"Trolley Maniac": Colorful cruelty, constant criticism

Chance 2022-07-05 15:41:13

"Trolley Mania" should be the most unique of Kurosawa's films, and it has a link between the previous and the next. It is Akira Kurosawa's first color film, and the composition is still so classical, but those gorgeous and flamboyant pictures are like Dali's paintings, which of course cannot be presented in his early black-and-white images. The film not only inherits Kurosawa's strong tendency to criticize reality and the humanitarianism shared with the masters of 19th century literature, but also opens up a colorful and splendid surreal image - this is particularly clear in his "Dream" in his later years. It is said that after the release of this advanced work, the box office was bleak, and there were so many criticisms that Kurosawa made more than 20 wounds on his body and tried to commit suicide. Fortunately, he was rescued in time, otherwise masterpieces such as "Dream", "Ran" and "Shadow Warrior" in his later years would never have been created by a second director.

Whether it's the Jacques Tati-style backboard of the cast and Toru Takemitsu's Japanese folk-style soundtrack, all the elements give us a small and fresh intuitive feeling. Such a relaxed opening seems to be the element that should be in Hirokazu Kore-eda's film-invisible cruelty in blandness and ease. In fact, if you keep watching, many plots and characters in this movie can be seen as the shadow of Hirokazu Koreeda in the future, for example, non-native families represented by weaving workers. The wife had a relationship with others, so that all five children had no blood relationship with the worker's father, but the father still regarded himself as himself. Does this unrelated family combination have the taste of "The Thief Family"? The homeless father and son sleep on the street. The homeless father conceives a big villa for his son step by step. The son keeps nodding and agreeing, but he relies on his young body to carry the reality. He begged thousands of families to eat three meals a day for the two of them, and eventually died in an abandoned shack by eating raw fish. Does this image of a child who has to be indifferent due to precocious puberty has a bit of "no one knows" meaning? Of course, it is the style of Hirokazu Koreeda, which continues the forbearance and restraint of Ozu and Hou Hsiao-hsien. He puts the camera in front of the living reality, with a large number of fixed camera positions, as if watching from the sidelines, allowing the audience to watch the joys and sorrows of the characters under the camera. However, even behind the happy scene is full of grief.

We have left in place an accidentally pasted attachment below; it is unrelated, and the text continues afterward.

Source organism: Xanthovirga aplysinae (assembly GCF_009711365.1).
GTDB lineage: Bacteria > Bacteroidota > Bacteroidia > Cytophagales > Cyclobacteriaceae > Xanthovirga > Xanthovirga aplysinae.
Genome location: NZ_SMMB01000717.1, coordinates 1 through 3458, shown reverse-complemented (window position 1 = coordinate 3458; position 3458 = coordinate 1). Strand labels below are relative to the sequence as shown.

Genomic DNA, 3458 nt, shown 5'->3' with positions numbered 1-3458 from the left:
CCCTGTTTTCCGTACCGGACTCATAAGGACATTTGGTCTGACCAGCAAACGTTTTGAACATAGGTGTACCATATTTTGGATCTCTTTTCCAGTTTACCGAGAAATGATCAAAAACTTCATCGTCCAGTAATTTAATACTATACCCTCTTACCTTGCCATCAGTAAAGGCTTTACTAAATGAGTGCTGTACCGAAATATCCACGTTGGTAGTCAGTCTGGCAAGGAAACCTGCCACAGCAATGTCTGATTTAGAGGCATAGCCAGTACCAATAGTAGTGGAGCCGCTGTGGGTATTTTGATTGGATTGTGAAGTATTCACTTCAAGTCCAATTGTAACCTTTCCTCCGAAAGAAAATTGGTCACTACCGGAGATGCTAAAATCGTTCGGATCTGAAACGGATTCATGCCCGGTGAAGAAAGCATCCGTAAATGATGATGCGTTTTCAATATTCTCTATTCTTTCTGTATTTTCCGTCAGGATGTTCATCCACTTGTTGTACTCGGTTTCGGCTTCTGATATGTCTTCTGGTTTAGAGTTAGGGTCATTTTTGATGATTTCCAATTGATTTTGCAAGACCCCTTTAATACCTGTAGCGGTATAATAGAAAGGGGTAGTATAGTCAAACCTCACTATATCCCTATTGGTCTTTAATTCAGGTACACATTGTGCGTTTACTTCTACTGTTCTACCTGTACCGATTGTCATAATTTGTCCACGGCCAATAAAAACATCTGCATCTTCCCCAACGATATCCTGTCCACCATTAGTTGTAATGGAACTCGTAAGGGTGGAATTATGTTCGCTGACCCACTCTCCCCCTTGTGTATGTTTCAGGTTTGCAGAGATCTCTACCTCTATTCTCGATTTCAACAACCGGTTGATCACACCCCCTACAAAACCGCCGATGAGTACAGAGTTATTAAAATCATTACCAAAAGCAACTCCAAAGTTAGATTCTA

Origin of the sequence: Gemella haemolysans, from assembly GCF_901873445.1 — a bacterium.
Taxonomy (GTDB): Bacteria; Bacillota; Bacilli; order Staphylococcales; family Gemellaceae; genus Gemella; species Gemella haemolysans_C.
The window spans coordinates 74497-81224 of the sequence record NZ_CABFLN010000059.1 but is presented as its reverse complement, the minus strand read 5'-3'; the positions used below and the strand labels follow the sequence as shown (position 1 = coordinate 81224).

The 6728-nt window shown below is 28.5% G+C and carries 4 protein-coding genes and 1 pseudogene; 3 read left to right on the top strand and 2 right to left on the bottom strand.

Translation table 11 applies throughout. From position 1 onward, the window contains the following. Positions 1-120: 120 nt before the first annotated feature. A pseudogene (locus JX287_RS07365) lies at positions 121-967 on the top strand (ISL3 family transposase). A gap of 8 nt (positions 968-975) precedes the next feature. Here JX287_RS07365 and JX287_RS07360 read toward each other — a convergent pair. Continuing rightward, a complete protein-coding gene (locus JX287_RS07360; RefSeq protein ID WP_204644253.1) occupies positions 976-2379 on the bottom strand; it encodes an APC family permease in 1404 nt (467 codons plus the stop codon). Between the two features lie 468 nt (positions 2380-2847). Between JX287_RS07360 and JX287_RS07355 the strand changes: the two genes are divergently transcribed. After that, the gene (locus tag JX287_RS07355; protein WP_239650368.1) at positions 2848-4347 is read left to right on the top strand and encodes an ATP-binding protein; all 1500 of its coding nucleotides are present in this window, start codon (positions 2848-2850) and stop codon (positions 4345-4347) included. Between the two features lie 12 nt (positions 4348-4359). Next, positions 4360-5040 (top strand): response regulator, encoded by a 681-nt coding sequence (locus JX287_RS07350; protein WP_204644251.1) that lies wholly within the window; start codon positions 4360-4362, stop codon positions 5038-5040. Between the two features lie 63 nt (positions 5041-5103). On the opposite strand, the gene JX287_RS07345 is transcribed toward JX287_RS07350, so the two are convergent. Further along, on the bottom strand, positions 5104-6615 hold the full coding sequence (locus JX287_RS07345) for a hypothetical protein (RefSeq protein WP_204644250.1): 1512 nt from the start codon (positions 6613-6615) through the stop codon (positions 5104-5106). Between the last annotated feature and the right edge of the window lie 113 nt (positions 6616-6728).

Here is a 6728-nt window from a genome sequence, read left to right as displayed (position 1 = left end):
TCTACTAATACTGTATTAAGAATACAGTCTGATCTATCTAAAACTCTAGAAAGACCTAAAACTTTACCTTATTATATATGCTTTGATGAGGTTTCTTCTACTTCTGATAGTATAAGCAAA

Kurosawa is very different. In the first scene, through the dialogue of the tram boy (forgive me, I never remember the name of the movie), we seem to think that the mother who prayed loudly in front of the shrine is crazy, until the boy walks out of the house, imitating the actions of the tram driver and driving the imagination It dawned on us when we got into the tram. At the end, the teenager drove the tram, stopped the tram as it happened, and returned home. Through the perspective of his mother, we saw that under the strong light, the room was covered with slightly immature paintings of the teenager, one wall after another. All are various types of trams. It starts with the tram and ends with the tram. The key plot points in the middle are run through by the tram. It can be seen that this is an important image of the whole film. Akira Kurosawa also started from the "idiot's perspective" (I will use such a seemingly insulting critical term for the time being, but in my heart, this young man is the only pure and sincere heart in the whole filthy society, even if he is an idiot, He must also be an "idiot" like Duke Myshkin) and set off, let us get on the tram of Japan's bottom society, we followed him and started the tram journey.

Akira Kurosawa has always been a fighter, not to mention such clear-cut films as "Heaven and Hell" and "Sweet Dreams of the Evil Man", even in costume films such as "Seven Samurai", "Rashomon" and "Redbeard", we It can also be seen that he borrows the ancients to describe the present and the sharpness of the times. "Trolley Maniac" exposes the various social problems behind Japan's economic boom through the images of all living beings in a slum. At this time, morality and ethics became increasingly corrupt, and money fetishism prevailed. Men are alcoholics, bully the weak and arrogant; women are humble and submissive, swallowing up; or ignore ethics and indulge their lust. The men were full of ugliness: the two workers and brothers blatantly played the game of wife-swapping and drank heavily all day; the man in the grocery store was drunk and held a samurai sword in the rain, showing his teeth and claws; Aling's uncle seduced Aling while she was sleeping, and afterwards Shameless and remorseful, he fled when the police came to the door. Women are always unable to get rid of the oppression of patriarchy. With her uncle's child, all she can do is to "wield a knife at the weaker", trying to kill the person she loves first, and then try to commit suicide; a worker's wife tells her husband Not only did they not express disgust for their absurd behavior, but instead plunged into their desires, and they were indulging in lust and drinking every day. Once they entered the sea of ​​desire, they fell into an endless abyss. Akira Kurosawa attaches great importance to drama when dealing with different narrative points, but he does not use too much force. He does not do the knife-like direct exposure of Imamura Shohei. It is slightly loose but very catchy. He presented this chaotic scene, witnessing these moral issues to us, and the meaning of criticism is self-evident.